A sunken roundabout near the entrance to Calderstones Park has baffled people with its mysterious, half-hidden message that has become obscured by concrete.
The roundabout is a small raised, circular wall at the junction of Druids Cross Road and Calderstones Road in Allerton.
At the side of the wall is a submerged stone plaque that starts off with the words “The Calderstones” but only the top of the letters of the next line of the inscription is visible as the rest is buried beneath ground.
However, local historian John Reppion has revealed that the full inscription reads: “The Calderstones, Enclosed and Planted 1845”.
The site of the roundabout itself is where the decorated sandstone monoliths, known as the Calderstones were put on display as a gateway feature in 1845.
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These ancient stones, known as the Calderstones, are thought to be part of a Neolithic chambered tomb constructed approximately 4,000 years ago.
Little was known about the stones until the 18th century when they are thought to have been disturbed by builders.
When they were excavated in 1825, urns made of clay containing human bones were found in the ground around them.
The six surviving stones are made of local sandstone and their sizes range from approximately eight by three feet to three and a half by two and a half feet.
Strange markings and symbols are carved into the stones that fall into six categories: spirals, concentric circles, arcs, cup marks, cup and ring marks and footprints.
There is also evidence of post-medieval and modern graffiti.
Initially thought to be the remains of a druid circle, opinion on their use changed in the 19th century when the Victorian’s concluded that the stones were part of a dolmen, which is a megalithic tomb, dating from 4000 to 3000 BC.
They remained at the roundabout for 109 years before being removed in 1954 by Liverpool Corporation to prevent them from further weathering.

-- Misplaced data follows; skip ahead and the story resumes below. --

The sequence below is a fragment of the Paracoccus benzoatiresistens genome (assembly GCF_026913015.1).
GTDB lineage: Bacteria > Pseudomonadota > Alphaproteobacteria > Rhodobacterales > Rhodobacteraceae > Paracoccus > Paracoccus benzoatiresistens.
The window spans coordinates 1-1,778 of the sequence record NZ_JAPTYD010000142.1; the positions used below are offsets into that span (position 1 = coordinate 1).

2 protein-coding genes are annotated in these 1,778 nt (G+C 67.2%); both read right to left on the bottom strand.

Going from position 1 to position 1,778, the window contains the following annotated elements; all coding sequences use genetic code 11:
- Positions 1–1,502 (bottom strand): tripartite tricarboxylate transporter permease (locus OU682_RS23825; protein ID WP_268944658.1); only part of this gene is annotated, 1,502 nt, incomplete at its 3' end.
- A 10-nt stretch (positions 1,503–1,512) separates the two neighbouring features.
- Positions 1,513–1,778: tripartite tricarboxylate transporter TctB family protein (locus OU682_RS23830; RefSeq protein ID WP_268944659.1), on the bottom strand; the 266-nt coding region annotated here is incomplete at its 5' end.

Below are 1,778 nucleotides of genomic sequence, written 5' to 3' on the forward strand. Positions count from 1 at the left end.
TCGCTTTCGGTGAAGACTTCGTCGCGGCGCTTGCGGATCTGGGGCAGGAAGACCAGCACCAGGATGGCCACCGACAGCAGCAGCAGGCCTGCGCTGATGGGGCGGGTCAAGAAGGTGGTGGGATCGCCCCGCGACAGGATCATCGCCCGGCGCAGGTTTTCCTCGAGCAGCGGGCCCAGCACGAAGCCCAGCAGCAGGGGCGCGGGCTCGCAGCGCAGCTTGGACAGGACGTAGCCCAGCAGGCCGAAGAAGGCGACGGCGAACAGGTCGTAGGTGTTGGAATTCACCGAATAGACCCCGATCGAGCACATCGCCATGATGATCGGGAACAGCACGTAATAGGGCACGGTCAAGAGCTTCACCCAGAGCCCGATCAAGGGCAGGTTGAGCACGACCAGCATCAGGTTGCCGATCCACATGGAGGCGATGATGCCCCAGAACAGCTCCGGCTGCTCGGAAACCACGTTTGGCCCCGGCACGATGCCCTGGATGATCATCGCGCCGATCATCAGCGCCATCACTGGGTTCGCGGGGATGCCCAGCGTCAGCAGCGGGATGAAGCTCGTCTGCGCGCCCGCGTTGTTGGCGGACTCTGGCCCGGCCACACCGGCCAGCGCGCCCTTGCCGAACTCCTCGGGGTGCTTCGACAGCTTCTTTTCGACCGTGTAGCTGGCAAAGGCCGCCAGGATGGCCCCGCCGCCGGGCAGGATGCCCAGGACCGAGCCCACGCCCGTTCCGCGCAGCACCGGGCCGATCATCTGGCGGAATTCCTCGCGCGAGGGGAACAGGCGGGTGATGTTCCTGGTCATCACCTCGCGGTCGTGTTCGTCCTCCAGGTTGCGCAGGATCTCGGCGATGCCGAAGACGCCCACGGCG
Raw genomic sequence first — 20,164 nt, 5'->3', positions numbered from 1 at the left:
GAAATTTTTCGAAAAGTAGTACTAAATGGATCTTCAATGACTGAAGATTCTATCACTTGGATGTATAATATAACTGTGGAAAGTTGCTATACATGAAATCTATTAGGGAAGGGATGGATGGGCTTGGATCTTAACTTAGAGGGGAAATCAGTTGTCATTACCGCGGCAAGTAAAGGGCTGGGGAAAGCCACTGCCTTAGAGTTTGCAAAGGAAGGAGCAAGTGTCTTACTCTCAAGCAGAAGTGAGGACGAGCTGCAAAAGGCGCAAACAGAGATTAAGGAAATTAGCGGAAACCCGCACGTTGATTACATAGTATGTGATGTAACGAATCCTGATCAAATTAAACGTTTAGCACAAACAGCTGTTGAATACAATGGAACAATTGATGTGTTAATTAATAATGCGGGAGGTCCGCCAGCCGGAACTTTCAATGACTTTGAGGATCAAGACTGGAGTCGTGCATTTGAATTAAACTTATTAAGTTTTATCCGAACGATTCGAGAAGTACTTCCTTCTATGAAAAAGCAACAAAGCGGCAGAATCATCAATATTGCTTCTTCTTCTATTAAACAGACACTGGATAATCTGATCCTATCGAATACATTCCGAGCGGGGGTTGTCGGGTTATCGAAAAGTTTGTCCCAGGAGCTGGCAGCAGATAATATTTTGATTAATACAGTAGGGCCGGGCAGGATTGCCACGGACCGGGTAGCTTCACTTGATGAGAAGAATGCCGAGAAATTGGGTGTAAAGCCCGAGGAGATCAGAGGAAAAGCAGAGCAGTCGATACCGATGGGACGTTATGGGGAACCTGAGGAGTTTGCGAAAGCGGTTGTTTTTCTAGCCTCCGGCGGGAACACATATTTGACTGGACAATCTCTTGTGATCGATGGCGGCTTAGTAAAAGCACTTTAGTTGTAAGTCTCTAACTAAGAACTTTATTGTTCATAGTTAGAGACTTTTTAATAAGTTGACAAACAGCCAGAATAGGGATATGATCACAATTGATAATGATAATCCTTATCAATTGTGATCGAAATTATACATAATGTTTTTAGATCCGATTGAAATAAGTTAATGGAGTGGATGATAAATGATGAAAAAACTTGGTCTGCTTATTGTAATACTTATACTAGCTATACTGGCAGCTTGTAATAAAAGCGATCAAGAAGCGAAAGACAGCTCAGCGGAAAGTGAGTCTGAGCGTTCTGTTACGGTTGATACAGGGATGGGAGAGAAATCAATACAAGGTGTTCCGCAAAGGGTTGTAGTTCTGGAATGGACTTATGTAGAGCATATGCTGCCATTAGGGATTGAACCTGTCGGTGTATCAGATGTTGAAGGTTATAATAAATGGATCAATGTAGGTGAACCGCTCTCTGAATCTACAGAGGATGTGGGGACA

The carved stones, thought to be older than Stonehenge, were rehoused in Harthill Greenhouses in Calderstones Park where they remain to this day.
However, the Calderstones are not the only monument to the region's neolithic period left standing in a Liverpool street.
The Robin Hood stone is a two-metre-high monolithic stone that can found within a set of railings on the corner of Booker Avenue and Archerfield Road in Allerton.
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Engraved at the base of the stone is a collection of concentric carved rings with circular 'cups' at their centre, and similar designs can be found across the west and north of Britain and in Ireland too.
It’s been suggested that the stone could be part of the collection that made up the Calderstones and that a farmer brought this stone to this field to let his grazing animals scratch themselves on it.
Why is it called Robin Hood's Stone?
It is, of course, is a reference to the famous archer of Sherwood Forest, and this comes from the long grooves in the rock.
Legend has it that the long grooves in the rock were made by medieval archers sharpening their arrowheads on the stone when practising their aim.
There's no evidence that this is true but it does add another interesting layer of mythology to the stone.
After it was placed inside the railings, a bronze plaque was attached which reads:
"This Monolith known as Robin Hood’s Stone, stood in a field named the Stone Hey at a spot 280 feet bearing North from its present position, to which it was moved in August 1928. The arrow below indicates the direction of the original site. This side of the stone formerly faced South".